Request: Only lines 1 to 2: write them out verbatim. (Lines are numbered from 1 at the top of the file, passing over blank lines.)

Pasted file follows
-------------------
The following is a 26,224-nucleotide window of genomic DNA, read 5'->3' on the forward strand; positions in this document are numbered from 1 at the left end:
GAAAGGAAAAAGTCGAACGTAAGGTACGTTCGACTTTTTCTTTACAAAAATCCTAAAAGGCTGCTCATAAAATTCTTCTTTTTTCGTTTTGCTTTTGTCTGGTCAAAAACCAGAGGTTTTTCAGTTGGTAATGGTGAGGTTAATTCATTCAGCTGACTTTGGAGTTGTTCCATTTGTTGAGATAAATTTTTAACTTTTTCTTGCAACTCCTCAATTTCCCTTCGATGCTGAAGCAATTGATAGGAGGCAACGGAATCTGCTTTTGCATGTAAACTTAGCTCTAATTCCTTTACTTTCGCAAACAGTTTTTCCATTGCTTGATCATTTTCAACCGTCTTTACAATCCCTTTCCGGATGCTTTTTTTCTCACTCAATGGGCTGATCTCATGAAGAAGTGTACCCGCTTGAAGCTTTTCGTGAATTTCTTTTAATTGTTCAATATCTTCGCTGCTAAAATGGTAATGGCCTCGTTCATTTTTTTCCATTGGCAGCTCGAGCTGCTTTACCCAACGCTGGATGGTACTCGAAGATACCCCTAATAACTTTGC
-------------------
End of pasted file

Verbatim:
The following is a 26,224-nucleotide window of genomic DNA, read 5'->3' on the forward strand; positions in this document are numbered from 1 at the left end:
GAAAGGAAAAAGTCGAACGTAAGGTACGTTCGACTTTTTCTTTACAAAAATCCTAAAAGGCTGCTCATAAAATTCTTCTTTTTTCGTTTTGCTTTTGTCTGGTCAAAAACCAGAGGTTTTTCAGTTGGTAATGGTGAGGTTAATTCATTCAGCTGACTTTGGAGTTGTTCCATTTGTTGAGATAAATTTTTAACTTTTTCTTGCAACTCCTCAATTTCCCTTCGATGCTGAAGCAATTGATAGGAGGCAACGGAATCTGCTTTTGCATGTAAACTTAGCTCTAATTCCTTTACTTTCGCAAACAGTTTTTCCATTGCTTGATCATTTTCAACCGTCTTTACAATCCCTTTCCGGATGCTTTTTTTCTCACTCAATGGGCTGATCTCATGAAGAAGTGTACCCGCTTGAAGCTTTTCGTGAATTTCTTTTAATTGTTCAATATCTTCGCTGCTAAAATGGTAATGGCCTCGTTCATTTTTTTCCATTGGCAGCTCGAGCTGCTTTACCCAACGCTGGATGGTACTCGAAGATACCCCTAATAACTTTGC